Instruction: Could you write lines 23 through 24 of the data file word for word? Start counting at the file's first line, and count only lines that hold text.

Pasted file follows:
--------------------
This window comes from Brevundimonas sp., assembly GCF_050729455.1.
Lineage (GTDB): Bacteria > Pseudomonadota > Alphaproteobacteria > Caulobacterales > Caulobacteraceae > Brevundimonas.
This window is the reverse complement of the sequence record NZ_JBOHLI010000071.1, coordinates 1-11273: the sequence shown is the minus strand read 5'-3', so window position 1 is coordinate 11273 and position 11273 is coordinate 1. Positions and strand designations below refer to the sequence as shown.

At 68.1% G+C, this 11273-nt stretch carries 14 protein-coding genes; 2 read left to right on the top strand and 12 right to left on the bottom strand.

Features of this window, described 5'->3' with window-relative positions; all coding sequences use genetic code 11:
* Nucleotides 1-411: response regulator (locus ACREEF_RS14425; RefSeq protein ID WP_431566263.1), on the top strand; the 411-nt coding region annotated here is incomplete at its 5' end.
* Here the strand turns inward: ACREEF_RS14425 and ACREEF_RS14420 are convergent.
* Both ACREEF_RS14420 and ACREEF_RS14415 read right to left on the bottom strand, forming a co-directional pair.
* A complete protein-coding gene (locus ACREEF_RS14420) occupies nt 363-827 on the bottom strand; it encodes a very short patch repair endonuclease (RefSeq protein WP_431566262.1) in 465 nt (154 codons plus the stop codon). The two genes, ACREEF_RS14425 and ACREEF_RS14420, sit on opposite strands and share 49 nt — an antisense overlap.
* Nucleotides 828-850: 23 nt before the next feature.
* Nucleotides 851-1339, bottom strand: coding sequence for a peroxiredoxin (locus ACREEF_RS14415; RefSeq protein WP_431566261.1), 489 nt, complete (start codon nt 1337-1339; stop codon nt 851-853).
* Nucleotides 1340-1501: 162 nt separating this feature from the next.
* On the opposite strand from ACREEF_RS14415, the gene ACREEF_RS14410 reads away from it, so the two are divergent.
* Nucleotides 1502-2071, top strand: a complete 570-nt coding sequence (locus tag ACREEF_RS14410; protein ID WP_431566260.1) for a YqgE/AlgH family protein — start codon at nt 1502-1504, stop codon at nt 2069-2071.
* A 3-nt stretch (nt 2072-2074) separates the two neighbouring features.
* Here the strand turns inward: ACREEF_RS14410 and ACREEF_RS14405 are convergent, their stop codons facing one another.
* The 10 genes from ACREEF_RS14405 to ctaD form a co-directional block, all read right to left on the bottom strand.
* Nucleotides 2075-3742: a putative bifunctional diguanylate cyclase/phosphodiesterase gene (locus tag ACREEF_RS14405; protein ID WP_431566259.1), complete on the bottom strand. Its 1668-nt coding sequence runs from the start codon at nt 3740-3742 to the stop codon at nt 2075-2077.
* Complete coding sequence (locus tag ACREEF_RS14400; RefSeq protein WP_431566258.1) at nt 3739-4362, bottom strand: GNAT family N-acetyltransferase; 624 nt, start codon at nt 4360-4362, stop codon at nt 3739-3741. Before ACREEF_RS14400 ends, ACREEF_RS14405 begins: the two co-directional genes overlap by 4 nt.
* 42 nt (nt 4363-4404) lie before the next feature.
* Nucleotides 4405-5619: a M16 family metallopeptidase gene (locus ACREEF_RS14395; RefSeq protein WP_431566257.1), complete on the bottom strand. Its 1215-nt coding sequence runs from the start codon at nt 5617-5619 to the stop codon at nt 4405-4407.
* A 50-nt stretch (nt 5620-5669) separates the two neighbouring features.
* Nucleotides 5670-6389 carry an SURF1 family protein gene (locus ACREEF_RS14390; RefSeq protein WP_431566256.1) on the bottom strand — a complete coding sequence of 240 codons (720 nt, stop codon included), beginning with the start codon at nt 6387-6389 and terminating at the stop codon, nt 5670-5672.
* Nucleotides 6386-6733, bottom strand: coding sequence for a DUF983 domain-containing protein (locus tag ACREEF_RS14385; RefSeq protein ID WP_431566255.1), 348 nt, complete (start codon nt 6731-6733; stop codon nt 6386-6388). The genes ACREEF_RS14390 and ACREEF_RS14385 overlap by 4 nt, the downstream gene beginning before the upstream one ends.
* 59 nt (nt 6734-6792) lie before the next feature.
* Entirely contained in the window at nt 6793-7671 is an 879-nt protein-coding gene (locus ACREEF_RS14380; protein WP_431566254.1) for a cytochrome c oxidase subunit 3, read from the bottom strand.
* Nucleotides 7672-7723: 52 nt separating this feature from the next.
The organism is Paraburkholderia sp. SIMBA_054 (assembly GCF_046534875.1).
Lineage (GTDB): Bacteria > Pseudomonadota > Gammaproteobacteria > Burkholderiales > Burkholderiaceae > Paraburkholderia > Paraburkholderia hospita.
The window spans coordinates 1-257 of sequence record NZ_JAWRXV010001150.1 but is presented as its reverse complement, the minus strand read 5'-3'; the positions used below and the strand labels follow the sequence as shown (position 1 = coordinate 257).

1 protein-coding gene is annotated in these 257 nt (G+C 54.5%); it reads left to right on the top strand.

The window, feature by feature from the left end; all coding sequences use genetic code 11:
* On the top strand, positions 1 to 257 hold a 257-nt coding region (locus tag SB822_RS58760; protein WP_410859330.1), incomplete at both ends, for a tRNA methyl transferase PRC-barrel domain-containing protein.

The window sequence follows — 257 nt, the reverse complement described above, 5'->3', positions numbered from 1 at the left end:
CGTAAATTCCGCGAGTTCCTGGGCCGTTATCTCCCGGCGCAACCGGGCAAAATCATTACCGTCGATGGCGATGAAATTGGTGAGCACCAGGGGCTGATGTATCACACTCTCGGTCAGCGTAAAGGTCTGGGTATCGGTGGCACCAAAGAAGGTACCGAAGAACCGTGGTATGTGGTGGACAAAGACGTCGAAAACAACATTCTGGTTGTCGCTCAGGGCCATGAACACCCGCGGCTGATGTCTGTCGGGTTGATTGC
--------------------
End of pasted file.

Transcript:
* Nucleotides 5670-6389 carry an SURF1 family protein gene (locus ACREEF_RS14390; RefSeq protein WP_431566256.1) on the bottom strand — a complete coding sequence of 240 codons (720 nt, stop codon included), beginning with the start codon at nt 6387-6389 and terminating at the stop codon, nt 5670-5672.
* Nucleotides 6386-6733, bottom strand: coding sequence for a DUF983 domain-containing protein (locus tag ACREEF_RS14385; RefSeq protein ID WP_431566255.1), 348 nt, complete (start codon nt 6731-6733; stop codon nt 6386-6388). The genes ACREEF_RS14390 and ACREEF_RS14385 overlap by 4 nt, the downstream gene beginning before the upstream one ends.